Damon LaBette commented
We are trying to get our users to encrypt. DLP notifications are set to go to a central admin for any outbound sensitive information. Even when user is doing things right and encrypting their messages, both they and the central admin get notifications for messages that were sent encrypted.
this has been here for over two years. there is a DLP / encrypted exception available for mail flow rules (but mail flow rules can't check attachments), so this is extremely important.
WHY?!? Why does Microsoft continue to ***** sys admins like this? This needs to be fixed! 4 calls and 16 hours later, support led me here. WHAT A CROCK! How do we get users to pay attention to DLP alerts when they are trying make their best effort to protect data (like encrypting email before sending) and they still get these notifications stating they did something wrong! Microsoft MUST BE REPLACED WITH A SERVICE PROVIDER THAT ACTUALLY PROVIDES SOLUTIONS THAT WORK!
This is stupid. MS, you are failing.
Josh - can you achieve your stated outcome by just auto-encrypting the outbound message if it matches your conditions? Above you want to block the message and advise the sender unless it is encrypted.
Microsoft, "hello...hello"...could you resolve this issue please?
November 4, 2018 - Still a problem. It's pretty obvious Transport Rules are not applied before DLP rules like the documentation says here - https://docs.microsoft.com/en-us/office365/securitycompliance/how-dlp-works-between-admin-centers#how-dlp-in-the-security--compliance-center-works-with-dlp-and-transport-rules-in-the-exchange-admin-center.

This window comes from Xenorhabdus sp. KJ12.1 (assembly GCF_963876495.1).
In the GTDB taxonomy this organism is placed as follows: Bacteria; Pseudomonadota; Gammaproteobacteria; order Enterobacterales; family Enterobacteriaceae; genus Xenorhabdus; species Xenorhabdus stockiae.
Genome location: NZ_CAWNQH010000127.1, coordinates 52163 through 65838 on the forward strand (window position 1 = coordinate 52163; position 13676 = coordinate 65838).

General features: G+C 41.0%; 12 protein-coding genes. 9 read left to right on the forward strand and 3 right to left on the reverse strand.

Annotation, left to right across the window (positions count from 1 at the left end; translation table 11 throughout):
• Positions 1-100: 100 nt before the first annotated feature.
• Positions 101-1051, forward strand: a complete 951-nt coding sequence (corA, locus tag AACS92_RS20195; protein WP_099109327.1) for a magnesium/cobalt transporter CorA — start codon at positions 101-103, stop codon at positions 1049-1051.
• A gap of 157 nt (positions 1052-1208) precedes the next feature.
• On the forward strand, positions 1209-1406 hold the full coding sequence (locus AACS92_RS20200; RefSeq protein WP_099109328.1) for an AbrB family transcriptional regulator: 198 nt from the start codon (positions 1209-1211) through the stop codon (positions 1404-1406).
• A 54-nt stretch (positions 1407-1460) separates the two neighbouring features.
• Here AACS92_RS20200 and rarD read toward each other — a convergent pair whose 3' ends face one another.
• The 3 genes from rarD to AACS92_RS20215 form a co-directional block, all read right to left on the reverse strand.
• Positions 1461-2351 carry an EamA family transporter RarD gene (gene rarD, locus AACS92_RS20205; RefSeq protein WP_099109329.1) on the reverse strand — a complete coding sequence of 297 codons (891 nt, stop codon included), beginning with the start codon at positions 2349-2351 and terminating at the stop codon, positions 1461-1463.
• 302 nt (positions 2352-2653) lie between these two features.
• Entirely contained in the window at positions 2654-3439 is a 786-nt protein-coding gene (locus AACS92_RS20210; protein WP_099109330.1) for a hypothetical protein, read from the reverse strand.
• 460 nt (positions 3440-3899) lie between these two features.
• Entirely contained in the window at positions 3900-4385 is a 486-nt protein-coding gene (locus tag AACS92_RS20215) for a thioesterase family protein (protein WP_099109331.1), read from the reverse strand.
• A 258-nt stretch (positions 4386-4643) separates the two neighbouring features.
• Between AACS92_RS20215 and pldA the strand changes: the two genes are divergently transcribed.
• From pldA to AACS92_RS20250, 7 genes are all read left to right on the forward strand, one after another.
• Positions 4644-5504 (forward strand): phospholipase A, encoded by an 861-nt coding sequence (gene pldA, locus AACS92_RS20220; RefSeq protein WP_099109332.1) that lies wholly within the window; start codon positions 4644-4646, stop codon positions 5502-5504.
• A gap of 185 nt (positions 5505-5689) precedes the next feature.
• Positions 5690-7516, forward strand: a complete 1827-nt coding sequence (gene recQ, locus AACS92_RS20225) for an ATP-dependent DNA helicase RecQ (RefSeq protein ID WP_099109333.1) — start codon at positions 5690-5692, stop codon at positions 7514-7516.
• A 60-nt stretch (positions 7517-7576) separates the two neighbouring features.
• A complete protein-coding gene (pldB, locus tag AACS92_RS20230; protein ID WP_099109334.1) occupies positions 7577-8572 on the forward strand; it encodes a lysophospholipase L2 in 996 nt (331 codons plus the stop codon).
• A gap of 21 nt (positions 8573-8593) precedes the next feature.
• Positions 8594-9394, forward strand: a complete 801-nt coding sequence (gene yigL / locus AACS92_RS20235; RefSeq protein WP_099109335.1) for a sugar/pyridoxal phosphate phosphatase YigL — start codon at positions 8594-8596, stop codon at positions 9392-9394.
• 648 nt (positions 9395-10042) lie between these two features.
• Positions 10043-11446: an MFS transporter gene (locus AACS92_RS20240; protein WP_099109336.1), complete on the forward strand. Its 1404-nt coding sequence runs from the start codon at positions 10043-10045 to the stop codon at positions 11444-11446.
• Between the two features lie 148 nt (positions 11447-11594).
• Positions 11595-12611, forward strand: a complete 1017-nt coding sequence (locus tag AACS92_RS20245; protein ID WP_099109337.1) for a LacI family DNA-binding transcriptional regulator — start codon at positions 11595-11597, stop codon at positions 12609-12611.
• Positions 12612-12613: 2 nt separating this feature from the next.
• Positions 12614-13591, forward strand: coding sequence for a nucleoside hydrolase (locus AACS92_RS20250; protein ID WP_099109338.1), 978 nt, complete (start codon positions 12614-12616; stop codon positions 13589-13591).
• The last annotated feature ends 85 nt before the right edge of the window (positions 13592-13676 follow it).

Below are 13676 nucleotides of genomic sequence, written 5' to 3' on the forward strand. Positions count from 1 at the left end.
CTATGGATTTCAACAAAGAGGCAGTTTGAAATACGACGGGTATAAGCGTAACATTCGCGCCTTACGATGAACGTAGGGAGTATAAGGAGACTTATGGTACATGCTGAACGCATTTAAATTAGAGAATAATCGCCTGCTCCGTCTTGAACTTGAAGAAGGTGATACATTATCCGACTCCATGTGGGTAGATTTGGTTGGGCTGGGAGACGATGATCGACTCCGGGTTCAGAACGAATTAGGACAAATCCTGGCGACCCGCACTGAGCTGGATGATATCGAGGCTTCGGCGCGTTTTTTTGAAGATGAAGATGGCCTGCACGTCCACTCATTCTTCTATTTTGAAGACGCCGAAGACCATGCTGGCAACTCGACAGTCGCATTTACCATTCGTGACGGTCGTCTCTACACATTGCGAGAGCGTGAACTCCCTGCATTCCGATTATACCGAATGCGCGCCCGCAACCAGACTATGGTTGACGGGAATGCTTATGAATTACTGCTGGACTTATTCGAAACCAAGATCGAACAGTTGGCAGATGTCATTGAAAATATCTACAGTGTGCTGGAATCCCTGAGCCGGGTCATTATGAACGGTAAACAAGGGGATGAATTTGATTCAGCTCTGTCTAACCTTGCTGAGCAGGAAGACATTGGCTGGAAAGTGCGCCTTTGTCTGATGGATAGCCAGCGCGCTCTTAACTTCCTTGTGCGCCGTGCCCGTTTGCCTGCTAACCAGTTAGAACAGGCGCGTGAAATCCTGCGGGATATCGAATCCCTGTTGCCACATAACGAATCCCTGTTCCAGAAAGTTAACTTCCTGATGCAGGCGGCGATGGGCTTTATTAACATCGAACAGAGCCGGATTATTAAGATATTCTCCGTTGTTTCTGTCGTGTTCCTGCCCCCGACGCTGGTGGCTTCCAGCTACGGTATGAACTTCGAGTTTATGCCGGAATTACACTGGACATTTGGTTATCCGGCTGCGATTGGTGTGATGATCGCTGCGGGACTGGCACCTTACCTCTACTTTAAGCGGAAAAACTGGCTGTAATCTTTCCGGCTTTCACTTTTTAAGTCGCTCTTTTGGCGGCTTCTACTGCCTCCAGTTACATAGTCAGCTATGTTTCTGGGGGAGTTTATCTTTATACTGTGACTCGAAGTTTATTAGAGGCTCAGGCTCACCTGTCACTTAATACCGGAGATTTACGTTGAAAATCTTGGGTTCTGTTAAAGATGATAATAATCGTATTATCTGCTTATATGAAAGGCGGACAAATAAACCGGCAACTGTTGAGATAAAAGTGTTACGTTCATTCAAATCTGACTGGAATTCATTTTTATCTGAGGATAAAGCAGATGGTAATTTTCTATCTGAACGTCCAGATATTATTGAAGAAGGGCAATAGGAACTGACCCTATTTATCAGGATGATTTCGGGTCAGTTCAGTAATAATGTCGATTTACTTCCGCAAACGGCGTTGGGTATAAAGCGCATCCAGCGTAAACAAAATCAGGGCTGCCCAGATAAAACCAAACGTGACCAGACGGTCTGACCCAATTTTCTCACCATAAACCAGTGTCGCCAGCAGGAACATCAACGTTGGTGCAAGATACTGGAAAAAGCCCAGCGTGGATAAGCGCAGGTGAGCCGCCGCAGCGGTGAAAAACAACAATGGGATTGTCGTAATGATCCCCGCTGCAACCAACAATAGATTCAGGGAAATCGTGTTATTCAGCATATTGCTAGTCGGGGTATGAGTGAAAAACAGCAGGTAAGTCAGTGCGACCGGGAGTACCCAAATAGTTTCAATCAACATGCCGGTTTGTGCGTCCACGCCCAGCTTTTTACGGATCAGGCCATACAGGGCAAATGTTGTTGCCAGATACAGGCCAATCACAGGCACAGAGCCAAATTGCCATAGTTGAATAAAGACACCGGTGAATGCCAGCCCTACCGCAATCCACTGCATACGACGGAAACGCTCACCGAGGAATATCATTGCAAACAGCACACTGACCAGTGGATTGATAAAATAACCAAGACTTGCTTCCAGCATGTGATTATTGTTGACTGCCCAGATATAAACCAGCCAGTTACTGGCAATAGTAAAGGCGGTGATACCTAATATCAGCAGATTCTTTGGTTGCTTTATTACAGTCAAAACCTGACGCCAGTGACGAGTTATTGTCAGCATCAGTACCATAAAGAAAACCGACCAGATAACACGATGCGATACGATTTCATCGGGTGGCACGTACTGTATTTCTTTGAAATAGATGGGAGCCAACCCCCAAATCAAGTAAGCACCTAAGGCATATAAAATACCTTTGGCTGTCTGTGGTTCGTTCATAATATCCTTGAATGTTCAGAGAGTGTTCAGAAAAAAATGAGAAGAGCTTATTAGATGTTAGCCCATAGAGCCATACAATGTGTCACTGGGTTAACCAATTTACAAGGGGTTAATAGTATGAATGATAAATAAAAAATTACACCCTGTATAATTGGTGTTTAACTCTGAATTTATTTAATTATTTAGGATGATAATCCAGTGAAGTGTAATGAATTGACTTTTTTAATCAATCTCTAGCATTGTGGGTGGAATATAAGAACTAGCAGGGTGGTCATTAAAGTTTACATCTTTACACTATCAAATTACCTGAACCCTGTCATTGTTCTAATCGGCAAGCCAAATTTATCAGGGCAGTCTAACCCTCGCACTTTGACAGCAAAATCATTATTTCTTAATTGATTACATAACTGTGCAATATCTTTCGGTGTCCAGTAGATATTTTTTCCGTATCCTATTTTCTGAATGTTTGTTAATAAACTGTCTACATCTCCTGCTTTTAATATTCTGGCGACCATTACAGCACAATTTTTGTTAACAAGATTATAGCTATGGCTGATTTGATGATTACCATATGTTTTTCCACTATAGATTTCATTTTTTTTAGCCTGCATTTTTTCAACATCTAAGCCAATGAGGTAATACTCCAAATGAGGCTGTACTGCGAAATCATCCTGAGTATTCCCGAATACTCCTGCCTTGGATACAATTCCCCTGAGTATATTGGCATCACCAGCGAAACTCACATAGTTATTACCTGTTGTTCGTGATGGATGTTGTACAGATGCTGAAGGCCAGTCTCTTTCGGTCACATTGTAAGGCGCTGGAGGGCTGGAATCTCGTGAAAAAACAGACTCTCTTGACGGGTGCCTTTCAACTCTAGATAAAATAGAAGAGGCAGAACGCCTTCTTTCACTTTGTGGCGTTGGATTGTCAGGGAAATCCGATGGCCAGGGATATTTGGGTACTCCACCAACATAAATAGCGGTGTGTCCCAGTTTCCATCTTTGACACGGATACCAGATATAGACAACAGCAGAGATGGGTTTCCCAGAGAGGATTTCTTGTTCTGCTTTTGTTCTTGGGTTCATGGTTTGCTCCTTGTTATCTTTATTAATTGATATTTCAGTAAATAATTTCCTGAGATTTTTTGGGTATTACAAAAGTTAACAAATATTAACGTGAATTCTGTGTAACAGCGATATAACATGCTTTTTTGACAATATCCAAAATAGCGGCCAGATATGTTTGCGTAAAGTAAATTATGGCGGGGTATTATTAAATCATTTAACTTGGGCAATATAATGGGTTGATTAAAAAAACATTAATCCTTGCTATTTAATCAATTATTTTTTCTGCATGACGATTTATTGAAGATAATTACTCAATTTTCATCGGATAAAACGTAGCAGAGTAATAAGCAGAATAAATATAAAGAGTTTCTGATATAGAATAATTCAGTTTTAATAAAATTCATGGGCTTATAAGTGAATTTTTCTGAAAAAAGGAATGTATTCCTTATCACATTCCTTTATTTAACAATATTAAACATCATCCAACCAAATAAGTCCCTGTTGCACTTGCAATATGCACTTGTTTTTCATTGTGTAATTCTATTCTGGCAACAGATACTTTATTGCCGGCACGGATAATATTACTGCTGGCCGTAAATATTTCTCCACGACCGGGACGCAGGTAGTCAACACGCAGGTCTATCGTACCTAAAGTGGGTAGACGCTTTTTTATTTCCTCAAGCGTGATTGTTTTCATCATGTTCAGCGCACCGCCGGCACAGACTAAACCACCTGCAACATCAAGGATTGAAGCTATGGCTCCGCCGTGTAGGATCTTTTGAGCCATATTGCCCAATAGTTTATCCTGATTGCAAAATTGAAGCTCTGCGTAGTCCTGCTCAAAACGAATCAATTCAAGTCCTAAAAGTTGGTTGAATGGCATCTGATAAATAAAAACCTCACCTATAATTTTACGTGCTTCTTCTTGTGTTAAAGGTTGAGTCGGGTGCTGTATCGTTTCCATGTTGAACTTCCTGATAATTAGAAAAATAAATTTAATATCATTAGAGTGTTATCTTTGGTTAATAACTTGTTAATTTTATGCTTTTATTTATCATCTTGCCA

Considering this has been a problem for at least over a year... I wonder if Microsoft reads this stuff.
I guess I'll save my typing. What a cluster-fsck.
Agreed....Where a sender is inside the organization and has already encrypted an outgoing email, it does not make sense that the default HIPPA compliance DLP policy would then inspect the email. For the encryption process has already deemed the email as compliant.
We have been struggling with this also. If you create a Mail flow rule to try to do this, it does not work. I really wish MS would not push things out like this so untested! MS please fix DLP or Mailflow rules!
Anthony J Vlachos commented
This is still an issue, just spent almost 2 hours on the phone with support to find out we could not override the DLP rule and prevent users from being falsely notified after they sent a secure email.
Time to get this updated.
Any update on if this is going to be possible in the near future? My clients are also requesting this feature. Until it's in place, they only consider this a partial solution, or will not use it at all to help ensure financial data is secured.
Got very surprised when I discovered this could not be achieved. Now the function is quite confusing for our users who receive an email alert even if they encrypt the mail.
+The Swedish report button text is wrongly translated and has the opposite meaning. Totally misleading.